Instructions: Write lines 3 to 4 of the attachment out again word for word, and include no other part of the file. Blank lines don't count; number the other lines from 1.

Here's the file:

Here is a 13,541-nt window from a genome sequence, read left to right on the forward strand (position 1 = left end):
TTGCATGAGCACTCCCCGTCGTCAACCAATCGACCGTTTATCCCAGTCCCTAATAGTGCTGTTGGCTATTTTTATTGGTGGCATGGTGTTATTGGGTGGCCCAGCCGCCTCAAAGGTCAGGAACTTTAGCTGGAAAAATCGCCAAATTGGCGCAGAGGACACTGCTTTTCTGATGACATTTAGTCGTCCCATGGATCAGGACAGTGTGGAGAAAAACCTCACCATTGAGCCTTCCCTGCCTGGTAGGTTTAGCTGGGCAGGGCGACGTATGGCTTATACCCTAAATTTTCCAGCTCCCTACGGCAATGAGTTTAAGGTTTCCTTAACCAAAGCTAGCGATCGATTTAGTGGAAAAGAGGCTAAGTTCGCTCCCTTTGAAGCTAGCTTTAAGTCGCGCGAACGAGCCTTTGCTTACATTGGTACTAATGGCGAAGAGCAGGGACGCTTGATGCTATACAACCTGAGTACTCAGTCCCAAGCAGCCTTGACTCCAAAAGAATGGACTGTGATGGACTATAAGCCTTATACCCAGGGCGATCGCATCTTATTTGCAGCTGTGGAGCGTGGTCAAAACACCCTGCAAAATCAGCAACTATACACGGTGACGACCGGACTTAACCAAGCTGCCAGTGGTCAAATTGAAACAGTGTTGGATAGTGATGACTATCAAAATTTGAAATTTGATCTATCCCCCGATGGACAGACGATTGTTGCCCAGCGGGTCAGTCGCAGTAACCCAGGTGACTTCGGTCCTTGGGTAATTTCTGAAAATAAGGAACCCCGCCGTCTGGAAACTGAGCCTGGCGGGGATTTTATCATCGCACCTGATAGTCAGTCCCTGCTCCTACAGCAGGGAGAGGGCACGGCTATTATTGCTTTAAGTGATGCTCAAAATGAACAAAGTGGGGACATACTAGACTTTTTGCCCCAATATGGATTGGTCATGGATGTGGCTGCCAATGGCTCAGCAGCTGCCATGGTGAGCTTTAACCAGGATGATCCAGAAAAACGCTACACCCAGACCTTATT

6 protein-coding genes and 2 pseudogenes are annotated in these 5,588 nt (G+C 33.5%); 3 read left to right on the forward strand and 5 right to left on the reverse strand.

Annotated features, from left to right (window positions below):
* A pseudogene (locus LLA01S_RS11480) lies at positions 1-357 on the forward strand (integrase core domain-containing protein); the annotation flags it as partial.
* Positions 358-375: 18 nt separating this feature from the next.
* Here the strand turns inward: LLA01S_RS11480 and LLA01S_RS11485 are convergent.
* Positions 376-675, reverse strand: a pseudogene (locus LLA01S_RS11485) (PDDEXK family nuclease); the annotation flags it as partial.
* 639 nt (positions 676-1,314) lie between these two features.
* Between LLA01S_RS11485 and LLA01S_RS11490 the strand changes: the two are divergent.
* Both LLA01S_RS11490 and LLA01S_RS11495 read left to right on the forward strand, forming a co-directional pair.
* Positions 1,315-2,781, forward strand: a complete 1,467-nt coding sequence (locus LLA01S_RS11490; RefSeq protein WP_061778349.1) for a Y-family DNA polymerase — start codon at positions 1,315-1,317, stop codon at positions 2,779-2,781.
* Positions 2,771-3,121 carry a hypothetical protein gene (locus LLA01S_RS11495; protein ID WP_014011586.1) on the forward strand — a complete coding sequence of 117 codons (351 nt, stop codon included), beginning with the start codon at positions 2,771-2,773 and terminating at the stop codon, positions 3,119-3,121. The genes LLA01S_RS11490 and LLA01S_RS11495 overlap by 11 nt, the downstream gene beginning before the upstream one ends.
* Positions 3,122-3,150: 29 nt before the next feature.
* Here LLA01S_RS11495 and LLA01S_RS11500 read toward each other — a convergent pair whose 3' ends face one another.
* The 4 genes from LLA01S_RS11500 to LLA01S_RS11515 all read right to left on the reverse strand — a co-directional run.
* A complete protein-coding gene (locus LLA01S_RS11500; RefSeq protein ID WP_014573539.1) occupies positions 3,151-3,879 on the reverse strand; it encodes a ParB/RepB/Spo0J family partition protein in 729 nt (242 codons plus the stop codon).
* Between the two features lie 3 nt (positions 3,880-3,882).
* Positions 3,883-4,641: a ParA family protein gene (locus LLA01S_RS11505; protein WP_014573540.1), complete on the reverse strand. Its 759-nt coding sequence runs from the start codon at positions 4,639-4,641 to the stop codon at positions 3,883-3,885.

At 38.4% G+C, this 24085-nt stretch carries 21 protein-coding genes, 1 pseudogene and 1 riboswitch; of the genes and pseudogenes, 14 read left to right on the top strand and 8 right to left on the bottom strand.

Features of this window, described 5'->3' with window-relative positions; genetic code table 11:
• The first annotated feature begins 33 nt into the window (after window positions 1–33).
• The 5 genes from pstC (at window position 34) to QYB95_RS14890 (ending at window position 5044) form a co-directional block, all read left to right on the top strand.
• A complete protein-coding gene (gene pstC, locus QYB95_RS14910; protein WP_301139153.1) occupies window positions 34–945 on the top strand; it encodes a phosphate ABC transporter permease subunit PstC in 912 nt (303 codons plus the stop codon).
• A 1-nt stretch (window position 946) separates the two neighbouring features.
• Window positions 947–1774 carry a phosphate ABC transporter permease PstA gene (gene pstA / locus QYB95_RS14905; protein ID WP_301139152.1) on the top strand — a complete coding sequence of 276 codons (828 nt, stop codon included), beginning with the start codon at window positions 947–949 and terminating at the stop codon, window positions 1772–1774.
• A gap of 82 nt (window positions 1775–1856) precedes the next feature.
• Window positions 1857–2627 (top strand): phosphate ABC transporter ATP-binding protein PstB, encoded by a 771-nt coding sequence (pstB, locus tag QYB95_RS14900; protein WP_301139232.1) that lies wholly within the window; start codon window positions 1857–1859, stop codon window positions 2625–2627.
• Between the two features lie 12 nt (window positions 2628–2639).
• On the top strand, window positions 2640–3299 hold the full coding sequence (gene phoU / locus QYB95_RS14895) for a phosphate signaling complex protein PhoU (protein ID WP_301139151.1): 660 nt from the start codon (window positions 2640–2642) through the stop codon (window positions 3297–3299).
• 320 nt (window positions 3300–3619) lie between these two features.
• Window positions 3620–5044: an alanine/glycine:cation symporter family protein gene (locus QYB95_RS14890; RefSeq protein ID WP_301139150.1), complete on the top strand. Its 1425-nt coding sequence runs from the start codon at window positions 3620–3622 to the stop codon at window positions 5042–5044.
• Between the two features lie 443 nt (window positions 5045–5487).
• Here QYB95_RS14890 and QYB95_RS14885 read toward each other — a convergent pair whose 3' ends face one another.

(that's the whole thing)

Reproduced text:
6 protein-coding genes and 2 pseudogenes are annotated in these 5,588 nt (G+C 33.5%); 3 read left to right on the forward strand and 5 right to left on the reverse strand.

Annotated features, from left to right (window positions below):